The result today is that millions of homeowners are unsure whether they can make their next mortgage payment. Industry estimates project that as much as $1 trillion worth of adjustable-rate loans will reset this year. Monthly payments for some of these borrowers are expected to increase by as much as 25 percent. This is far beyond the increase in income these individuals will have seen in the past two to three years.

Although a good number of these loans may not have been closed through acts of deception, it is always the originator’s responsibly to act in the best interests of the borrowers.

In cases where these kinds of loans were used improperly, the originator will never get a repeat or referral opportunity with those borrowers again. The loan did not solve their financial situations.

To succeed and become a trusted and caring adviser to our borrowers, we must develop solutions that make a difference in their lives. We must first:

  • Understand the current market conditions and available programs;
  • Understand the borrowers’ life goals and lifestyle;
  • Offer product options that achieve their life goals and fit their lifestyles; and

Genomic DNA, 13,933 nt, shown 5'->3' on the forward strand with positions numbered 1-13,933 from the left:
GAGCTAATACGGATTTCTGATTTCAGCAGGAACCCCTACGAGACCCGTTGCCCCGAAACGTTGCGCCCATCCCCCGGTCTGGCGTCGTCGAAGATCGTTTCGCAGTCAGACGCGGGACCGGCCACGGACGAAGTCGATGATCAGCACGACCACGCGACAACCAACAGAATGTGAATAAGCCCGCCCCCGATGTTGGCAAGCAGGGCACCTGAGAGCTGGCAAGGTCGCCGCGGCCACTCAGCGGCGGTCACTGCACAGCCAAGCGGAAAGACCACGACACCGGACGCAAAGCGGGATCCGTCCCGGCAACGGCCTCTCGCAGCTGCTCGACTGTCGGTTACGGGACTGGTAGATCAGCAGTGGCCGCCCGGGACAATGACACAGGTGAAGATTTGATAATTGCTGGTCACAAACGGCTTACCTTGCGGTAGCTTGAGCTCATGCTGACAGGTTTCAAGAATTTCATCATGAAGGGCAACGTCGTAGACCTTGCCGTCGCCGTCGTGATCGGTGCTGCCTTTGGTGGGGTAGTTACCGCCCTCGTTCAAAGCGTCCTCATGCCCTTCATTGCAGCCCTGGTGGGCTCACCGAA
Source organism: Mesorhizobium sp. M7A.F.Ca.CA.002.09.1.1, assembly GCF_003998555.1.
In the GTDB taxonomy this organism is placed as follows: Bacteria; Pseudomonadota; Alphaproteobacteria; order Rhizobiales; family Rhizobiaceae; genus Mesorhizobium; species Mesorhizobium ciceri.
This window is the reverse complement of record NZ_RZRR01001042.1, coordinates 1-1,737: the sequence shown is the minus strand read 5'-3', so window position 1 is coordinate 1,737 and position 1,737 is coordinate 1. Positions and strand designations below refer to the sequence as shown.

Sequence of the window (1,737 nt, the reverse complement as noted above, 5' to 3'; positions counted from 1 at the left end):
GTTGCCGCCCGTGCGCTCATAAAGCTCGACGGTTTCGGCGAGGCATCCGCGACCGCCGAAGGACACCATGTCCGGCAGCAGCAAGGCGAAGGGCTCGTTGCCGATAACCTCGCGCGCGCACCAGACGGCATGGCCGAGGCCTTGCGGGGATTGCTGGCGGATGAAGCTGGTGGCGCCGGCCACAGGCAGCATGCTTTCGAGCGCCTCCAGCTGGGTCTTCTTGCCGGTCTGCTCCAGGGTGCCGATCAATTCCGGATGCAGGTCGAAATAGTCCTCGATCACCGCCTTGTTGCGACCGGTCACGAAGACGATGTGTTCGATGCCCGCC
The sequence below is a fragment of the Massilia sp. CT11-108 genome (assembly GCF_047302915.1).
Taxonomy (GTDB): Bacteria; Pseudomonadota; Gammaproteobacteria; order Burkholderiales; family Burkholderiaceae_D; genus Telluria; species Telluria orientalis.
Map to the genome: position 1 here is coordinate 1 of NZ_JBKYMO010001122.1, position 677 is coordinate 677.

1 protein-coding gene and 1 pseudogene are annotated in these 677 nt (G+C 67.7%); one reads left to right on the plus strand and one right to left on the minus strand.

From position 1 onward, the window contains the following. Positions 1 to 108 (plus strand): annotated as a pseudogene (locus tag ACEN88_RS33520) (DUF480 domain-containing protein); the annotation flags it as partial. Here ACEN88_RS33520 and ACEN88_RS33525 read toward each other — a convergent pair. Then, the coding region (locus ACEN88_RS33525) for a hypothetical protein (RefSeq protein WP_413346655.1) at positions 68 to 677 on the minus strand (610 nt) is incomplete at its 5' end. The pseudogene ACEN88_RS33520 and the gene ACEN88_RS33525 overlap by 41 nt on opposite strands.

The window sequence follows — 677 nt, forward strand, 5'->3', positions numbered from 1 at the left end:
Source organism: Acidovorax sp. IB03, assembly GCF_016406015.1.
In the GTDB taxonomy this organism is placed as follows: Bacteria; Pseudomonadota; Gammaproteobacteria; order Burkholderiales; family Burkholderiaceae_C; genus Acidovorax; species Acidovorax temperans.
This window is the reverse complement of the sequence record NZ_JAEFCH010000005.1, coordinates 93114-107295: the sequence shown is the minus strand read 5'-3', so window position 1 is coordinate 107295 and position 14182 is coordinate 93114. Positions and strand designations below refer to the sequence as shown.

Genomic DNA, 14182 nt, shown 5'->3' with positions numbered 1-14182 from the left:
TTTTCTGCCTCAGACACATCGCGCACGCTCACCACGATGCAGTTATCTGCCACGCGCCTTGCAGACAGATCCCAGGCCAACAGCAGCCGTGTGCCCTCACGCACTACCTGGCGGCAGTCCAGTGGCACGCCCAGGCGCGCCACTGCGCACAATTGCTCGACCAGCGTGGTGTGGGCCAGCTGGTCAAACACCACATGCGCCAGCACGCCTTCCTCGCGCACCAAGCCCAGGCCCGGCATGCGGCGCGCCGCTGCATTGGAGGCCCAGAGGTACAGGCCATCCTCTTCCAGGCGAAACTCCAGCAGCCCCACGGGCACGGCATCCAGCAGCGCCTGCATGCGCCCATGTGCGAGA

• Always act with good judgment, integrity and ethics.

Once we have this understanding, we can work toward finding long-term solutions for our borrowers’ needs. To become a socially responsible client adviser, start with asking your clients a few simple questions about their lives and their goals.

For instance, among other things, find out about their short-term and long-term financial goals; about their home and any anticipated changes in homeownership; about their income and how they expect it to change in the next five to 10 years; and about their retirement, college, savings and investment plans.

By knowing about these issues, you can determine the right loan options for the customers and match those to their overall income, qualifications, preferences and financial goals.

And by providing the right advice, you put the borrower in the right loan that leads to a sale. The borrower reciprocates through repeat and referral business. That, in turn, can lead to an excellent income and the satisfaction of knowing that you did the right thing.